February 4, 2015 With Mohamed Massaquoi
Public funding and supportive government policies have been a boon that has sparked innovation, technological advances, private sector investment and job creation in renewable energy, clean technology and energy efficiency across some African states.
In Sierra Leone, most businesses are collapsing as a result of erratic power supply. The national grid is seemingly not strong enough to supply big investments in the country, thus making it difficult for these businesses to fully operate in the country to transform raw materials into finished products.
Manycompaniesare unprepared for business disruptions caused by power blackouts, and are often unaware of the true costs and impact that such can have on their operations.
While the majority of power failures from national grids last only a few hours, some blackouts can last days or even weeks, completely shutting down production at companies and critical infrastructures such as telecommunication networks, financial services, water supplies and hospitals.
Furthermore, it is likely that power blackouts will become more frequent owing to the lack of incentives to invest in aged national grid infrastructures. The move by the government of Sierra Leone to privatize the National Power Authority (NPA) is the best, according to some business entities this medium spoke to.
Many believe that their business will flourish and improve if and when government generated energy is reliable and sustainable.
“We are grateful for this move by the government, I am sure privatization is the best way to go in strengthening most government institutions. We are quite aware that government cannot effectively and efficiently manage a business for profit making,” Hassan Karim, a local manager in charge of a soap factory in the east of Freetown told Concord Times.
Improving the national grid will definitely help the country’s economic growth especially when economies across Africa are growing at a phenomenal rate resulting in an increased strain on power generation, transmission and distribution infrastructure. By adding large-scale, fast-track interim power, countries can continue to supply energy required to sustain economic growth while governments and state utilities work on bringing new generation capacity online.
In Abidjan for example, one of the world leaders in the provision of temporary power and temperature control services, the government has announced a three-year contract extension to its 200 MW gas-fired power project in Ivory Coast, with an option to extend this by a further two years. The Aggreko plant in the Vridi area of Abidjan provides critical power to Ivory Coast and surrounding countries interconnected to the Ivory Coast grid.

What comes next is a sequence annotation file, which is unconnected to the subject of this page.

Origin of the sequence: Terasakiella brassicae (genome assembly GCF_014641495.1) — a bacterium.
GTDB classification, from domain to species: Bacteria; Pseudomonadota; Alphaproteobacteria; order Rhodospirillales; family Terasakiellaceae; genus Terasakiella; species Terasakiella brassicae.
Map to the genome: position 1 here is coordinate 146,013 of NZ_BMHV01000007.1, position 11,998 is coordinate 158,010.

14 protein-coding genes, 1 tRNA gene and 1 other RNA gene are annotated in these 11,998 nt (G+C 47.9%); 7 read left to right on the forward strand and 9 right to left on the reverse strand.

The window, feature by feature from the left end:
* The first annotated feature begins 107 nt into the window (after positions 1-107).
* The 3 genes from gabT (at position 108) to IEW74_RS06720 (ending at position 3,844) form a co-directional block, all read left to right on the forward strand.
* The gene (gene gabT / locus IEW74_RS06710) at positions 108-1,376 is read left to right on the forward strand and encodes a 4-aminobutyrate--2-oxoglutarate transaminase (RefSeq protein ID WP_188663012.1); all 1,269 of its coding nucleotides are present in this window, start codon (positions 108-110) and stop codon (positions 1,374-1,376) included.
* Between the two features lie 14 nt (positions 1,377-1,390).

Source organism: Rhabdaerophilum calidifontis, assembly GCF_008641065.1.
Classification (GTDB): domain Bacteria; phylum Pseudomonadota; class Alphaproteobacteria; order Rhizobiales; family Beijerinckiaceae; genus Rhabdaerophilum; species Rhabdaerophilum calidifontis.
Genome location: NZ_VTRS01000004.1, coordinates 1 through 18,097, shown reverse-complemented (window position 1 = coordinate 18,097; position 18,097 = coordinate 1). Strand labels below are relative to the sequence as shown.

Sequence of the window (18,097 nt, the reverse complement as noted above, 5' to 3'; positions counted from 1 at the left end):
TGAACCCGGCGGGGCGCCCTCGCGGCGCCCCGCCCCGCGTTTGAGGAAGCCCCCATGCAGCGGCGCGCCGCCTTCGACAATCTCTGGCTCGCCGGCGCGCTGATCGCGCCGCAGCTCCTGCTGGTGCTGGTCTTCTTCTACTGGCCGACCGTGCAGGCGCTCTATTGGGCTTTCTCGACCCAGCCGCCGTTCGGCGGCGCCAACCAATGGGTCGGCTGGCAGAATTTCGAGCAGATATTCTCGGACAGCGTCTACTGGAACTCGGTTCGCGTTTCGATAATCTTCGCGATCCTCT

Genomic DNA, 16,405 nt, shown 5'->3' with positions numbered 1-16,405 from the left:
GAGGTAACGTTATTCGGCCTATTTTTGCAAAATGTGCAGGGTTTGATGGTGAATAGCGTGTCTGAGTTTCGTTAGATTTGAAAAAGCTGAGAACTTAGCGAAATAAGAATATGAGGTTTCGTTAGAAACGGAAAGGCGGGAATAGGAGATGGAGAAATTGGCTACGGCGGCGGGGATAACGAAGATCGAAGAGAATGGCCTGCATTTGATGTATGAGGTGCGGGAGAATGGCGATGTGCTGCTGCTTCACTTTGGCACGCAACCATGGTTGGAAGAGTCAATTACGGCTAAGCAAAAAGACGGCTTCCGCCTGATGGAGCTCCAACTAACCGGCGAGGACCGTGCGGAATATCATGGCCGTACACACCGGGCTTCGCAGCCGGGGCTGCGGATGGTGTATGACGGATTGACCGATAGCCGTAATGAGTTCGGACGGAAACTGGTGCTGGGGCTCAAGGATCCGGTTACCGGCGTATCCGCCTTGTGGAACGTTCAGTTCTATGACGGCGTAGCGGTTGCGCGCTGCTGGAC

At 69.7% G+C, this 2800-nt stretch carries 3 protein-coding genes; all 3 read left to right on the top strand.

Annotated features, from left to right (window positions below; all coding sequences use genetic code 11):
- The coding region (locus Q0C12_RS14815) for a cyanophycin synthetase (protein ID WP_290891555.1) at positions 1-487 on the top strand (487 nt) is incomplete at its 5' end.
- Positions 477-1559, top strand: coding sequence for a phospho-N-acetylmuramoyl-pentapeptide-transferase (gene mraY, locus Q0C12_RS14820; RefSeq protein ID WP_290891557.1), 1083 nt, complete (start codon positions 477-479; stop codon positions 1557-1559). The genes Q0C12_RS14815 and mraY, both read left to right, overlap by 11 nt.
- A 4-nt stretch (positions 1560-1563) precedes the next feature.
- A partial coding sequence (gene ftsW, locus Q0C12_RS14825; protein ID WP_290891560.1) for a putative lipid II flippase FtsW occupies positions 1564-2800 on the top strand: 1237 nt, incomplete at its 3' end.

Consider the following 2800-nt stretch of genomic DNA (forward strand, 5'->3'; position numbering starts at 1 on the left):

The facility was installed in 2010 with the first phase of the project producing 70 MW. This was later increased to 100 MW in 2011 and again increased in June 2013 to 200 MW. With a booming economy and GDP growth of around 9%, demand for energy has been increasing steadily in recent years. The Aggreko plant injects vital capacity into the local grid, helping keep essential infrastructure and services running, while also ensuring power supplies are maintained to both business and domestic users.
“We are pleased to be extending the Aggreko project which forms an important part of our program of strengthening the energy infrastructure across the country,” commented Amidou Traore, Director General of CI-Energies. “The 200 MW supplied from the Aggreko plant is an important component of our energy generation mix and helps us maintain supply to our customers while we develop our long-term infrastructure programmes.”
“Our project in Ivory Coast is a great example of the value Aggreko brings to its utility customers in Africa,” commented Christophe Jacquin, Managing Director, Aggreko North and West Africa. “Our solutions address shortages in power generation capacity, giving our customers the ability to maintain supply while they work to improve their systems.”
Aggreko maintains a strong presence in Ivory Coast and views the country as a vital platform in its West African operations. In addition to the Abidjan plant, Aggreko also runs its West African youth training initiative, The Aggreko Technical University in Ivory Coast.
The programme involves an intensive training syllabus incorporating advanced technical, engineering and project operations modules. Graduates have access to fast-track employment opportunities within technical and project operations positions in the Ivory Coast and other locations in Aggreko’s network of international power projects. The programme has so far seen 18 Ivorian and West African engineers trained with 14 of these going on to graduate and join Aggreko in various locations across Africa.